CK-12: Andrew Gloag, Anne Gloag, and Melissa Kramer's "Expressions with One or More Variables"

Scroll down to the Practice Problems section and complete practice problems 10-25. Watch the "Variable Expressions" video embedded in the text if you need help. Once you have completed the practice problems, check your answers against the answer key.

Review the set of concepts outlined in the "Arithmetic Properties" series of videos, including the commutative and associative laws of addition and multiplication and the identity properties of addition and multiplication. You will study the algebraic applications of these properties in the next assignment.

Wade Ellis and Denny Burzynski's "Basic Properties of Real Numbers: Properties of the Real Numbers"

Read this section through "Sample Set A," and work through the exercises in Practice Set A. The solutions to the practice problems are shown directly below each problem.

You know that changing the order in which two numbers are added does not change the result, and, likewise, changing the order in which two numbers are multiplied does not change the result. Because variables represent numbers, this is true for variables as well. With the help of this reading, you will learn to apply this property to any expression.

1.3.1.2: Associative Property of Addition and Multiplication Wade Ellis and Denny Burzynski's "Basic Properties of Real Numbers: Properties of the Real Numbers"

Scroll down to the section titled "The Associative Properties." Read this section through "Sample Set B," and work through the exercises in Practice Set B and Practice Set C. The solutions to the practice problems are shown directly below each problem.

The associative property states that several numbers can be added or multiplied in any order. Later in the course, you will be using this property often when you will have to switch terms around in order to simplify algebraic expressions.

1.3.1.3: Distributive Property of Multiplication over Addition/Subtraction Wade Ellis and Denny Burzynski's "Basic Properties of Real Numbers: Properties of the Real Numbers"

Scroll down to the section titled "The Distributive Properties." Read this section through "Sample Set D," and work through the exercises in Practice Set D. The solutions to the practice problems are shown directly below each problem.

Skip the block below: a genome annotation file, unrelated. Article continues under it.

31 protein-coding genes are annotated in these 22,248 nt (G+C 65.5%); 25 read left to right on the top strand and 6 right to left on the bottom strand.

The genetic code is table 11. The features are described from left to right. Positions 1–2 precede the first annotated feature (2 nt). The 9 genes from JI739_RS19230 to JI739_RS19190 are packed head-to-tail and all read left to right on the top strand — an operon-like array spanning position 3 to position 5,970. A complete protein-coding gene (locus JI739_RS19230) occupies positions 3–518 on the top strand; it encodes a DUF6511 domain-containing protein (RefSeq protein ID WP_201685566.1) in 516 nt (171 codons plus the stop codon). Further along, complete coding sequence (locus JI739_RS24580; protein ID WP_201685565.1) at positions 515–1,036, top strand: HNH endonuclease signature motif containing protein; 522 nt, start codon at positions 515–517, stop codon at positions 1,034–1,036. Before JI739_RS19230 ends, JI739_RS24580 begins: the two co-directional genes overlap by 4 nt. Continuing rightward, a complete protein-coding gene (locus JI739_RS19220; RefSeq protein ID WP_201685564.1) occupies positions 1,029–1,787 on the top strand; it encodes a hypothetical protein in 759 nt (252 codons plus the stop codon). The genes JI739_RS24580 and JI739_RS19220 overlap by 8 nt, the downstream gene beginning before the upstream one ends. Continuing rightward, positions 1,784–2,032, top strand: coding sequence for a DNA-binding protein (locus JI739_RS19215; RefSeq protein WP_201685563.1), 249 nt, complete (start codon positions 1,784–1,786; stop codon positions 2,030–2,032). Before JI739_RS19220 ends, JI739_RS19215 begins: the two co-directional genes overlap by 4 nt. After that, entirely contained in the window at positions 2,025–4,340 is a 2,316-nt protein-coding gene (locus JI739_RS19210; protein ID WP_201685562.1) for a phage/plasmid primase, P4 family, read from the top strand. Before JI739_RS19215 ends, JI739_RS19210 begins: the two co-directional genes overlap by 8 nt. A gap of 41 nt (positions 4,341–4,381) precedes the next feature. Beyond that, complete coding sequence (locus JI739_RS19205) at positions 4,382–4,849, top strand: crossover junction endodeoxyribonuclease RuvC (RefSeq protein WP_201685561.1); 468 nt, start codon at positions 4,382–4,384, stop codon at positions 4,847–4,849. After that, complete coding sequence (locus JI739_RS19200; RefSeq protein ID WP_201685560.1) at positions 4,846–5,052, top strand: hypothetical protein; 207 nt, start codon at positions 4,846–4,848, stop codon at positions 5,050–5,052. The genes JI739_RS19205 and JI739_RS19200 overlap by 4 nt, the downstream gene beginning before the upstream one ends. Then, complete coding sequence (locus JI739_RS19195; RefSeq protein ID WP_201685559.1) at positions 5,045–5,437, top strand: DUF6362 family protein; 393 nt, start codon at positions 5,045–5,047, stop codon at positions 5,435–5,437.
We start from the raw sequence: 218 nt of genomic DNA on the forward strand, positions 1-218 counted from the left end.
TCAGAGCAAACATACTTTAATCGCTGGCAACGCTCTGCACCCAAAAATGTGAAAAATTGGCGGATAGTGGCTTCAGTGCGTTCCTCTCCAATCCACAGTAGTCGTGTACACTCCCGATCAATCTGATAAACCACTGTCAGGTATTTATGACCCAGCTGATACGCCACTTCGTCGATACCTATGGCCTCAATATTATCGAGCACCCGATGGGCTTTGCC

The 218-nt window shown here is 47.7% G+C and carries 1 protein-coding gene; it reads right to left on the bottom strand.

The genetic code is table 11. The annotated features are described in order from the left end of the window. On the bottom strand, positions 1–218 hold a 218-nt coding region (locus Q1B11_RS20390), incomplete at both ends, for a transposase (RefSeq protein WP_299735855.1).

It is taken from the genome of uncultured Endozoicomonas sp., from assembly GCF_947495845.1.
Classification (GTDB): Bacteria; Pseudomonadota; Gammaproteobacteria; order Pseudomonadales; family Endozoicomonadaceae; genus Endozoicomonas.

The distributive property is another property that will be used extensively in simplifying algebraic expressions.

1.3.2.1: Definition and Examples of Like Terms David McAdams' "Like Terms"

Read this encyclopedia entry. Note that the like terms have the same variables in the same exponents but might have different numerical coefficients. You will need to recognize like terms in order to add and subtract them.

1.3.2.2: Simplifying Expressions by Combining Like Terms Khan Academy: "Combining Like Terms and the Distributive Property"

Watch this video and take notes. In general algebraic expressions, you will need to open the parenthesis and then combine the like terms. Due to commutative and associative properties, you can move the like terms around in order to combine them.

MathIsPower4U: James Sousa's "Simplifying Algebraic Expressions"

Watch this video and take notes. Dr. Sousa explains a few slightly more complicated examples of simplifying algebraic expressions. Note that the last example in the video contains parenthesis within brackets. According to the order of operations, you need to first remove the inner grouping symbol of parenthesis and then simplify the expression within the brackets.

Wade Ellis and Denny Burzynski's "Algebraic Expressions and Equations: Exercise Supplement"

Attempt several exercises in this section until you feel comfortable with the material. Click on the "Show Solution" link next to each problem to see the correct solution.

Khan Academy: "Combining Like Terms With Distribution"

Complete this exercise set. It will provide practice using the number properties, particularly commutative and distributive, to simplify simple algebraic expressions.

2.1.1: Definition of an Equation and a Solution of an Equation John Redden's "Elementary Algebra: Solving Linear Equations in One Variable"